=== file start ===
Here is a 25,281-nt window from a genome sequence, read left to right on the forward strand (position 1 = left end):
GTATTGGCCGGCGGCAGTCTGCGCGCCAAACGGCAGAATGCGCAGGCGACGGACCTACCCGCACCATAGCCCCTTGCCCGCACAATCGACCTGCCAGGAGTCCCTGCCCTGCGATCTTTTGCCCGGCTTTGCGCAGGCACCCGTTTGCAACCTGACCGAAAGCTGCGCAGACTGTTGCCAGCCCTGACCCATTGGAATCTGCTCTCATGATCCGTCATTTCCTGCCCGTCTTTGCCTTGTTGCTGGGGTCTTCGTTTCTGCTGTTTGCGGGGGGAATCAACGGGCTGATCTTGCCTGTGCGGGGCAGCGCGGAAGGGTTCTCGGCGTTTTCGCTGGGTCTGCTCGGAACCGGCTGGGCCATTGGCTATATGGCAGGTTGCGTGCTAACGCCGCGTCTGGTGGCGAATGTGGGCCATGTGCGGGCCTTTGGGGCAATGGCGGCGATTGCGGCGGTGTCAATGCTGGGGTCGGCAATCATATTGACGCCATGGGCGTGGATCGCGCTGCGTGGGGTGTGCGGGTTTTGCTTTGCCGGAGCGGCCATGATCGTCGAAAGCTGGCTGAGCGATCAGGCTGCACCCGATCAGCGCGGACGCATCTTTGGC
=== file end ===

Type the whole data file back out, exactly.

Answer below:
Here is a 25,281-nt window from a genome sequence, read left to right on the forward strand (position 1 = left end):
GTATTGGCCGGCGGCAGTCTGCGCGCCAAACGGCAGAATGCGCAGGCGACGGACCTACCCGCACCATAGCCCCTTGCCCGCACAATCGACCTGCCAGGAGTCCCTGCCCTGCGATCTTTTGCCCGGCTTTGCGCAGGCACCCGTTTGCAACCTGACCGAAAGCTGCGCAGACTGTTGCCAGCCCTGACCCATTGGAATCTGCTCTCATGATCCGTCATTTCCTGCCCGTCTTTGCCTTGTTGCTGGGGTCTTCGTTTCTGCTGTTTGCGGGGGGAATCAACGGGCTGATCTTGCCTGTGCGGGGCAGCGCGGAAGGGTTCTCGGCGTTTTCGCTGGGTCTGCTCGGAACCGGCTGGGCCATTGGCTATATGGCAGGTTGCGTGCTAACGCCGCGTCTGGTGGCGAATGTGGGCCATGTGCGGGCCTTTGGGGCAATGGCGGCGATTGCGGCGGTGTCAATGCTGGGGTCGGCAATCATATTGACGCCATGGGCGTGGATCGCGCTGCGTGGGGTGTGCGGGTTTTGCTTTGCCGGAGCGGCCATGATCGTCGAAAGCTGGCTGAGCGATCAGGCTGCACCCGATCAGCGCGGACGCATCTTTGGC